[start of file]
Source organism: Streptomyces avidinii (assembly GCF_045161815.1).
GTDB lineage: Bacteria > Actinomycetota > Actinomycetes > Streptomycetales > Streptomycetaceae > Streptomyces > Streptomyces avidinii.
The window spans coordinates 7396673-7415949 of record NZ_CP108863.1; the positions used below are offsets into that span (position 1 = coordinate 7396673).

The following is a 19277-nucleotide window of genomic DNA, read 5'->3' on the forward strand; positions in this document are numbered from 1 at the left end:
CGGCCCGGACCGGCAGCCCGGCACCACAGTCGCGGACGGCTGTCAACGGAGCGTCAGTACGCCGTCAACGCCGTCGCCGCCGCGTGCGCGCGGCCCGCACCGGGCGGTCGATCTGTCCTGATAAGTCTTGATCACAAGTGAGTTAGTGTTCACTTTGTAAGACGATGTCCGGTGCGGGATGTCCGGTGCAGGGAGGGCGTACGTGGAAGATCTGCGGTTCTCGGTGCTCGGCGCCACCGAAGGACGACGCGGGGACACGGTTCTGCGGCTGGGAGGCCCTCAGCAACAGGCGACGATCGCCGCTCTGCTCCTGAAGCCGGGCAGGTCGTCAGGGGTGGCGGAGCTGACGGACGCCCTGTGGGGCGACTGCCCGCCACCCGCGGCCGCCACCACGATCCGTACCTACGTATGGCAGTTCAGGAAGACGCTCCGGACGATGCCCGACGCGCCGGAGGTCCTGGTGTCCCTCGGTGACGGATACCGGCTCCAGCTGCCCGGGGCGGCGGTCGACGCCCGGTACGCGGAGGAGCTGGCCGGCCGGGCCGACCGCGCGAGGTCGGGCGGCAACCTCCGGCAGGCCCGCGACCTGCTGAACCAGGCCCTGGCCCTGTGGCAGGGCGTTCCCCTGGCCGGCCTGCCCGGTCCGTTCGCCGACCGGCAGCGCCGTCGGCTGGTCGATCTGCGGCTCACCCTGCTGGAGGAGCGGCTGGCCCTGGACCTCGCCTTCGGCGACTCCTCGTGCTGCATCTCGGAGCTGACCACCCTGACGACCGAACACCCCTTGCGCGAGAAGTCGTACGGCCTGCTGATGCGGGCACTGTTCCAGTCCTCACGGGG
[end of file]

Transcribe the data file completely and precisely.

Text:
Source organism: Streptomyces avidinii (assembly GCF_045161815.1).
GTDB lineage: Bacteria > Actinomycetota > Actinomycetes > Streptomycetales > Streptomycetaceae > Streptomyces > Streptomyces avidinii.
The window spans coordinates 7396673-7415949 of record NZ_CP108863.1; the positions used below are offsets into that span (position 1 = coordinate 7396673).

The following is a 19277-nucleotide window of genomic DNA, read 5'->3' on the forward strand; positions in this document are numbered from 1 at the left end:
CGGCCCGGACCGGCAGCCCGGCACCACAGTCGCGGACGGCTGTCAACGGAGCGTCAGTACGCCGTCAACGCCGTCGCCGCCGCGTGCGCGCGGCCCGCACCGGGCGGTCGATCTGTCCTGATAAGTCTTGATCACAAGTGAGTTAGTGTTCACTTTGTAAGACGATGTCCGGTGCGGGATGTCCGGTGCAGGGAGGGCGTACGTGGAAGATCTGCGGTTCTCGGTGCTCGGCGCCACCGAAGGACGACGCGGGGACACGGTTCTGCGGCTGGGAGGCCCTCAGCAACAGGCGACGATCGCCGCTCTGCTCCTGAAGCCGGGCAGGTCGTCAGGGGTGGCGGAGCTGACGGACGCCCTGTGGGGCGACTGCCCGCCACCCGCGGCCGCCACCACGATCCGTACCTACGTATGGCAGTTCAGGAAGACGCTCCGGACGATGCCCGACGCGCCGGAGGTCCTGGTGTCCCTCGGTGACGGATACCGGCTCCAGCTGCCCGGGGCGGCGGTCGACGCCCGGTACGCGGAGGAGCTGGCCGGCCGGGCCGACCGCGCGAGGTCGGGCGGCAACCTCCGGCAGGCCCGCGACCTGCTGAACCAGGCCCTGGCCCTGTGGCAGGGCGTTCCCCTGGCCGGCCTGCCCGGTCCGTTCGCCGACCGGCAGCGCCGTCGGCTGGTCGATCTGCGGCTCACCCTGCTGGAGGAGCGGCTGGCCCTGGACCTCGCCTTCGGCGACTCCTCGTGCTGCATCTCGGAGCTGACCACCCTGACGACCGAACACCCCTTGCGCGAGAAGTCGTACGGCCTGCTGATGCGGGCACTGTTCCAGTCCTCACGGGG